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NADA, ATD say EPA underestimated costs to meet emissions mandates

WASHINGTON, D.C. -- The National Automobile Dealers Association (NADA) and American Truck Dealers (ATD) have released a report which questions the Environmental Protection Agency’s (EPA) cost analysis of emissions control requirements for...


WASHINGTON, D.C. — The National Automobile Dealers Association (NADA) and American Truck Dealers (ATD) have released a report which questions the Environmental Protection Agency’s (EPA) cost analysis of emissions control requirements for model year 2004-2010 commercial trucks.

The mandates resulted in substantially higher prices for commercial vehicles, depressed sales, and delayed the environmental benefits that the EPA originally sought, according to a joint report from the NADA and the ATD, released today.

The report, which looks back at the 2004-2010 medium- and heavy-duty truck emissions mandates, says that the EPA underestimated actual compliance costs on average by a factor of two to five.

“It shows what can happen when a regulatory proposal – based on far in-advance predictions – seeks to set mandates far in the future. Importantly, the study documents the real-world market disruptions that can occur as a result,” the NADA and ATD said in a joint statement.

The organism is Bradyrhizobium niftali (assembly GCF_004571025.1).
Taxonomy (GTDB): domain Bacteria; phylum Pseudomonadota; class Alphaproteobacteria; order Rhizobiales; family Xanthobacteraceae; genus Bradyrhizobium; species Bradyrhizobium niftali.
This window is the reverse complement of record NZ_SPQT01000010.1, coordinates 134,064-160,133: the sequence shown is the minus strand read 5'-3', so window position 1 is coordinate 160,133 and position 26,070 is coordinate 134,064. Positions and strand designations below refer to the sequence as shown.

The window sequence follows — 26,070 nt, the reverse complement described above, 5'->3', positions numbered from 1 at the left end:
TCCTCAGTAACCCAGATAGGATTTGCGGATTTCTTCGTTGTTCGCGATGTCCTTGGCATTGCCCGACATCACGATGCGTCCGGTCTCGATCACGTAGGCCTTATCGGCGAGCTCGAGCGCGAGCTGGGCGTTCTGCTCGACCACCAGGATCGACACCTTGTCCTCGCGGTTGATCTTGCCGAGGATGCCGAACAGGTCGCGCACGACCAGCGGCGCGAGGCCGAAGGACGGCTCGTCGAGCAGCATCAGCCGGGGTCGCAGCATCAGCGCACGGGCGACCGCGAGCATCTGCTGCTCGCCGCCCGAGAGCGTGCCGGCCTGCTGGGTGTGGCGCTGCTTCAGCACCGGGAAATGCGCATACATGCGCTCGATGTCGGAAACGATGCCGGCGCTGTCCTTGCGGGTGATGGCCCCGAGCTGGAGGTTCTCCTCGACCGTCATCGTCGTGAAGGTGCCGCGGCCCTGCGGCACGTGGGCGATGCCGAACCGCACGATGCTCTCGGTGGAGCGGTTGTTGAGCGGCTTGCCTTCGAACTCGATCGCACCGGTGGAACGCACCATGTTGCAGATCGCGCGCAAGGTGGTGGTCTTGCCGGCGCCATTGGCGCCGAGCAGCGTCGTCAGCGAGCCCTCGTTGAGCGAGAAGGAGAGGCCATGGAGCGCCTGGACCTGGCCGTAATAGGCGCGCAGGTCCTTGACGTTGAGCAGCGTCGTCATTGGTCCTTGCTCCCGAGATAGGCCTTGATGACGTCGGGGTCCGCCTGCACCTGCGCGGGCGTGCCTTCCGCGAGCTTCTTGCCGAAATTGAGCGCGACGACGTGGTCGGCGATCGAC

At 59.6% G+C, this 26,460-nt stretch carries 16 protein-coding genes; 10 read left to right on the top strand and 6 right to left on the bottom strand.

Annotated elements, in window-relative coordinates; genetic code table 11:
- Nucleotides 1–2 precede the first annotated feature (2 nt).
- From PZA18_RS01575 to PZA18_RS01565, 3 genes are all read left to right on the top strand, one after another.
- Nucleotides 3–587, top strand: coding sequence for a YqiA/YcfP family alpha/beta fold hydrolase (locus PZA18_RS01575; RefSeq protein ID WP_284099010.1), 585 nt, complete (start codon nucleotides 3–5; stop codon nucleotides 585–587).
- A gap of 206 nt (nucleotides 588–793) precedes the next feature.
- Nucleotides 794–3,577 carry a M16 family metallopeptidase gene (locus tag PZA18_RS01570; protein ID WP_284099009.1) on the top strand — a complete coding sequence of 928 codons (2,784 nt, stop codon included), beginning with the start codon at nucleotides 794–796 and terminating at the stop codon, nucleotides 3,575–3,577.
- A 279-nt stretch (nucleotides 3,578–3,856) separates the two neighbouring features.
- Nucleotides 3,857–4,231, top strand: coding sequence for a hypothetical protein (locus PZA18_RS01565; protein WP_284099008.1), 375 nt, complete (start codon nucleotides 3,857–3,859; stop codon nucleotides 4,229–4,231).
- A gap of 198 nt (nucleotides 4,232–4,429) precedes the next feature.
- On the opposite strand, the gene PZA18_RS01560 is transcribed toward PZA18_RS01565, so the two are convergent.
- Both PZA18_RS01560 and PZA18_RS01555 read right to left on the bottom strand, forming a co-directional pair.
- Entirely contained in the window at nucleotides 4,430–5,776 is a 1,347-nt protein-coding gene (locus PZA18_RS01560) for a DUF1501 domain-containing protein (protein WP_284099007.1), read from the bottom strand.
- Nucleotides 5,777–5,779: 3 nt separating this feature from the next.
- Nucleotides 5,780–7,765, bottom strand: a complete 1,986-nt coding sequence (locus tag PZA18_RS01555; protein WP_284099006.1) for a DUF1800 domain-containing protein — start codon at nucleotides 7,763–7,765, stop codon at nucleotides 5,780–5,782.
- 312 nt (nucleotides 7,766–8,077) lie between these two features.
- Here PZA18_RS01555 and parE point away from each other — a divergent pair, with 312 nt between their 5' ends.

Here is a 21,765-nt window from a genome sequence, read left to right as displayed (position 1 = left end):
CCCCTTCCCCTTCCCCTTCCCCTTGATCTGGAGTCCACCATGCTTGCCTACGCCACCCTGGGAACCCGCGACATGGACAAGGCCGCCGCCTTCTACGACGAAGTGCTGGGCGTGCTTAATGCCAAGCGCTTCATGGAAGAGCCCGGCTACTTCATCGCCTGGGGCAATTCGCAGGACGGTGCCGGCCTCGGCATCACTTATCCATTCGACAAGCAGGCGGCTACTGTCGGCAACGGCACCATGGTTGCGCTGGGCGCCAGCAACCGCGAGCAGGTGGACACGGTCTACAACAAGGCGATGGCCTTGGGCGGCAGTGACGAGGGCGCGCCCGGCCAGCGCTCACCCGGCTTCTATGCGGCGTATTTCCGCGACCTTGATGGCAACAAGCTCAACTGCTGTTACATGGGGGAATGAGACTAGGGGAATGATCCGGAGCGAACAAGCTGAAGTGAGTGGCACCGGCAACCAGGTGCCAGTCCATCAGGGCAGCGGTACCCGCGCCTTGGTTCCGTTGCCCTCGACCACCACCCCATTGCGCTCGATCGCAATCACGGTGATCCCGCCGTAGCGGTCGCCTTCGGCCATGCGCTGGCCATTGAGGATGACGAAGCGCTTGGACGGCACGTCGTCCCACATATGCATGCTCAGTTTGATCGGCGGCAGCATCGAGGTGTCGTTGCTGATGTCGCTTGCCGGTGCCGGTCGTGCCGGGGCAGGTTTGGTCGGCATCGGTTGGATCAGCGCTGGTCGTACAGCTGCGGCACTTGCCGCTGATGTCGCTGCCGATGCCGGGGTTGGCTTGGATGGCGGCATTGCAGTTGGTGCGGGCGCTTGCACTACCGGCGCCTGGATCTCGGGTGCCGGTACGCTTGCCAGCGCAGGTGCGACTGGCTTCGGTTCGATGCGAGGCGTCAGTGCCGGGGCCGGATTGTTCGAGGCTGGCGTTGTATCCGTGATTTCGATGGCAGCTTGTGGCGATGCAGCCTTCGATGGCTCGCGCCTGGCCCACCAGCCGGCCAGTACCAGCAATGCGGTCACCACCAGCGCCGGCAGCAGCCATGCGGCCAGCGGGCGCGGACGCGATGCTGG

The groups say the lessons learned from the report should be considering when reviewing the proposed fuel economy regulations for model year 2017-2025 light-duty vehicles.

“Combined with previous Obama administration fuel economy mandates, [the proposed rules] will raise the average price of a vehicle by $3,000, according to EPA and National Highway Traffic Safety Administration estimates. When faced with unreasonable federal regulatory mandates that increase motor vehicle costs, buyers of light-duty vehicles – similar to what commercial truck buyers experienced – will seek out less expensive alternatives in the marketplace,” said NADA and ATD officials in a release.


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